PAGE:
They're Not Dumb, They're Different: Stalking the Second Tier
S. Tobias 1990 Research Corporation 96 p.

To solve the twin problems of a projected shortfall of science workers and general science illiteracy in the United States, Tobias's study asked post-undergraduate students with considerable high school preparation and at least one college calculus course to 'seriously audit' a semester-long chemistry or calculus-based physics course. Students were asked to perform as well as they could and notice what made the course hard or obtuse for them or other students. The students were turned off by the competitive, rather than cooperative, learning environment in these introductory courses. They were alienated by the emphasis on basic skill performance on tests rather than conceptual understanding. Seeing a professor spend ninety percent of class time working problem after problem did not help these students find a sense of continuity with the subject matter. One student wanted to learn about 'Avogadro's insight' instead of being handed Avogadro's number. The author has a number of recommendations for keeping capable students interested in science.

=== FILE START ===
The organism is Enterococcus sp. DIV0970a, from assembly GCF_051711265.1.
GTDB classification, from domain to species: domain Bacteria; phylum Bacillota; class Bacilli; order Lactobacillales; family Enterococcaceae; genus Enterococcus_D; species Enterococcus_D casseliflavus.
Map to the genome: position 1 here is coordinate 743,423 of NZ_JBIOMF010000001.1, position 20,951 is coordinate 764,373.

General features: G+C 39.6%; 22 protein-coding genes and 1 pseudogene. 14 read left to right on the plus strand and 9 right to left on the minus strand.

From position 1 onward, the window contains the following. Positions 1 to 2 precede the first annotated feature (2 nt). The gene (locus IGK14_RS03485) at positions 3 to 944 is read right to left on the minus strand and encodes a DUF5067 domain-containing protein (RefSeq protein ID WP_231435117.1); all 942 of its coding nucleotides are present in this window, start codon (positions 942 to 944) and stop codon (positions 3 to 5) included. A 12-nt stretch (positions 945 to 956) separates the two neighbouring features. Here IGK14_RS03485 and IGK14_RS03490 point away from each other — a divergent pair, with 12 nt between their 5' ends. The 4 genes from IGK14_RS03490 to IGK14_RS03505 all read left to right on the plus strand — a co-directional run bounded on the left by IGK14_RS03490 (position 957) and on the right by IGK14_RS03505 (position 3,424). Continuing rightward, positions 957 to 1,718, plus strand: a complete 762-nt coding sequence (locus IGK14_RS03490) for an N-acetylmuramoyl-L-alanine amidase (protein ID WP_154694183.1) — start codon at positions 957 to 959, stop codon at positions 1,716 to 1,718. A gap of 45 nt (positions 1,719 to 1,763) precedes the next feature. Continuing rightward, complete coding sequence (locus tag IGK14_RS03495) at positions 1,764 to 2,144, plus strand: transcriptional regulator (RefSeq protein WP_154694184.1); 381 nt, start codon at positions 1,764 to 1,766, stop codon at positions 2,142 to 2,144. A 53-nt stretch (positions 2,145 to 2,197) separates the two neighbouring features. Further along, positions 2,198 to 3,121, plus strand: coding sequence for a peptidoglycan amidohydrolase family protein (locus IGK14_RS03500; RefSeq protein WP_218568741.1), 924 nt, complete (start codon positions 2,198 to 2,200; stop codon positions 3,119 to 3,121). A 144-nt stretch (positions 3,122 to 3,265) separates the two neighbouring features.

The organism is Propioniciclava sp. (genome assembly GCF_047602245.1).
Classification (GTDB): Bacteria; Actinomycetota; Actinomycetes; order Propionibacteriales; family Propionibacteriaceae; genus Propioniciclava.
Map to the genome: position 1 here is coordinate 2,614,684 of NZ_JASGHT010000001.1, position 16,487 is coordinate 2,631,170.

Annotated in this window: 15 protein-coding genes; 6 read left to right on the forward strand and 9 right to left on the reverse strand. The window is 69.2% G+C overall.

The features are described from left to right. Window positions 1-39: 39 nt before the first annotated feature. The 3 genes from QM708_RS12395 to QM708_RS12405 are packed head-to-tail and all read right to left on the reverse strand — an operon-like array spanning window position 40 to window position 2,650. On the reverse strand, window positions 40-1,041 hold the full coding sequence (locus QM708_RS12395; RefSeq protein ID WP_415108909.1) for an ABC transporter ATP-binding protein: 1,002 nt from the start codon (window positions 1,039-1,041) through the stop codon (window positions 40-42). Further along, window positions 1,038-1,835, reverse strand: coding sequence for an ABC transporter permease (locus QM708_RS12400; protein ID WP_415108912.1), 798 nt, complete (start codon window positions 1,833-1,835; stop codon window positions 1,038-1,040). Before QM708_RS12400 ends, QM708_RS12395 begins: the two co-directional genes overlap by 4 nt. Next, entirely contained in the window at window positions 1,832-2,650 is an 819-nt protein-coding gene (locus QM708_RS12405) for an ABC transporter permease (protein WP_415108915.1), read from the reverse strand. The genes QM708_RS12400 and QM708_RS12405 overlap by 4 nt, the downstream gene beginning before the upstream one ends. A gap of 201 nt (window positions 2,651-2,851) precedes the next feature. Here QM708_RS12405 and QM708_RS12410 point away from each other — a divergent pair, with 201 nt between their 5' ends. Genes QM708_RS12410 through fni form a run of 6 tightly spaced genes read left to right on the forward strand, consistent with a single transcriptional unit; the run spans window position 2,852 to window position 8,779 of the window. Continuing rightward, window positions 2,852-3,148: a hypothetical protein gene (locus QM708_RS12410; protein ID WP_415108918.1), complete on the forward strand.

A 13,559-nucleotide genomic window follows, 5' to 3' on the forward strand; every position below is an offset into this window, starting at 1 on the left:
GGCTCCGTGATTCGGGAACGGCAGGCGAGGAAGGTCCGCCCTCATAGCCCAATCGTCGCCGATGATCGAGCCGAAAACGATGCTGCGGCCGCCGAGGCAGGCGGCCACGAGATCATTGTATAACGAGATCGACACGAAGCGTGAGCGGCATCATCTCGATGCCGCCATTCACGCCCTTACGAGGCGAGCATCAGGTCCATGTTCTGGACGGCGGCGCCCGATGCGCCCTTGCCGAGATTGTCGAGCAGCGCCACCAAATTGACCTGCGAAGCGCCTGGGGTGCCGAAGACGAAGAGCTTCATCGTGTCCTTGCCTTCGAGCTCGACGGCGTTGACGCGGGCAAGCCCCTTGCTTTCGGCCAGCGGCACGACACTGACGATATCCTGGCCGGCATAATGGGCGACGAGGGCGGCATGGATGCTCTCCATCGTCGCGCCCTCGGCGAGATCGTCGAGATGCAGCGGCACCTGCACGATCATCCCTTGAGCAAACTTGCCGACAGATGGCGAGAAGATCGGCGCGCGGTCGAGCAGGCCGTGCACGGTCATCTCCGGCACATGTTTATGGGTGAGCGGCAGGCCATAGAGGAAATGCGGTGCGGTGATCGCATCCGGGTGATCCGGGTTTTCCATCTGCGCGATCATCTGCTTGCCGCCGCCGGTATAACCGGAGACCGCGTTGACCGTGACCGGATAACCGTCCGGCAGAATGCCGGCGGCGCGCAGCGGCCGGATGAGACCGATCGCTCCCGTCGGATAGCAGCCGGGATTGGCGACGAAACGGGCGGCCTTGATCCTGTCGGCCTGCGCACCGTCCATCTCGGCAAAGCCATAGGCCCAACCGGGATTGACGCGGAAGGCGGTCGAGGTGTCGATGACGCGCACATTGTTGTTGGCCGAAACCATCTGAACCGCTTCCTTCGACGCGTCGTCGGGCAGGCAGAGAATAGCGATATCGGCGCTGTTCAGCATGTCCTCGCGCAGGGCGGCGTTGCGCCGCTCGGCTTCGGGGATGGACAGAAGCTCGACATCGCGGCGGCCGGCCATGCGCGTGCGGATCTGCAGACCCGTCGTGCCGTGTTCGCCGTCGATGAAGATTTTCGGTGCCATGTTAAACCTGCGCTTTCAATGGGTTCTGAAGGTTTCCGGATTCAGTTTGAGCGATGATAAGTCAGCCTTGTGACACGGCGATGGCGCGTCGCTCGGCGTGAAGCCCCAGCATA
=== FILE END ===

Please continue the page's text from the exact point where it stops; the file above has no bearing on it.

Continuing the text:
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Subject: Education
Resource Type: Pedagogic Resources:Research Results, Book
Research on Learning: Instructional Design, Affective Domain:Student Motivation